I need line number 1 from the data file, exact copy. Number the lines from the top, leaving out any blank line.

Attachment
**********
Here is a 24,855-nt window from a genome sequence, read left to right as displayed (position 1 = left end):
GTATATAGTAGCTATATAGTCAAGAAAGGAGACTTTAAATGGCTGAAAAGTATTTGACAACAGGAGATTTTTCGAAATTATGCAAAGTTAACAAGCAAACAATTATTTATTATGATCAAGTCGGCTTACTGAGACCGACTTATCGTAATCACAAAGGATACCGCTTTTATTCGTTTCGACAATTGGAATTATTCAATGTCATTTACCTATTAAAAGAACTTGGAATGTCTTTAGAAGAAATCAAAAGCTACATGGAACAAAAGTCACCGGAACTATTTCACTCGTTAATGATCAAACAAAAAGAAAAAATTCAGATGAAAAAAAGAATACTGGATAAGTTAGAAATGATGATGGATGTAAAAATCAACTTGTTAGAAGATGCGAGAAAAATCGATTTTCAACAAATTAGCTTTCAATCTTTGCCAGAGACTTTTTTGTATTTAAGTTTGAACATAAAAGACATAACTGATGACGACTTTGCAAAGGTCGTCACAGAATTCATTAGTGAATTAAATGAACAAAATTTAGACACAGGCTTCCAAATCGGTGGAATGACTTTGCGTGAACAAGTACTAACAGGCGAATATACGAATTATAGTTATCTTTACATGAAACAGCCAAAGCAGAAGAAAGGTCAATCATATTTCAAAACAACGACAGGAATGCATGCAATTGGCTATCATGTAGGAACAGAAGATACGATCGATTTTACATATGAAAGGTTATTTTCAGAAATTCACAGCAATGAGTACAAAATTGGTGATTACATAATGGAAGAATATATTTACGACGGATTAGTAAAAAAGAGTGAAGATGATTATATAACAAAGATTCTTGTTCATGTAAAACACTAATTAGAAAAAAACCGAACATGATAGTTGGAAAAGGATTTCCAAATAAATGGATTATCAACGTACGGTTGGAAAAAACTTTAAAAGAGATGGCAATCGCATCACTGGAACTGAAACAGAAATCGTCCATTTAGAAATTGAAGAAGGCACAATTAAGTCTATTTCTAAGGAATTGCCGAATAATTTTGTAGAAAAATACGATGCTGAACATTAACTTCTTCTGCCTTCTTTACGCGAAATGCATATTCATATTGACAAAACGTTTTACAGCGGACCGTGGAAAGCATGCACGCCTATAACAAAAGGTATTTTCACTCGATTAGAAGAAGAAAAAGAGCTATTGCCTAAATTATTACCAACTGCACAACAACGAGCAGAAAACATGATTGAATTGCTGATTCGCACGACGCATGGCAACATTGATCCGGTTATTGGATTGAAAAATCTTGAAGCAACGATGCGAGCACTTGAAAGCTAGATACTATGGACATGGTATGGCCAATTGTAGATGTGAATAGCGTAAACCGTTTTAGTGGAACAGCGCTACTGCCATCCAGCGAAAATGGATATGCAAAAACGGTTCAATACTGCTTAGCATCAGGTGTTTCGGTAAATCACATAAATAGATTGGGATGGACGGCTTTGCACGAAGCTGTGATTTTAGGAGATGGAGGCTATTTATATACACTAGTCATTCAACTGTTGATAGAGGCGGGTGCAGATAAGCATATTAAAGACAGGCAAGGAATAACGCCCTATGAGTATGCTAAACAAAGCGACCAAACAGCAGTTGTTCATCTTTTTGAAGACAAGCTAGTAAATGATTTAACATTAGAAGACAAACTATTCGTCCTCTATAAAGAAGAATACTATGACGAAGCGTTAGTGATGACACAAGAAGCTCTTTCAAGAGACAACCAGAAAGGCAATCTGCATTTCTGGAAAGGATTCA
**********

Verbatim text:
Here is a 24,855-nt window from a genome sequence, read left to right as displayed (position 1 = left end):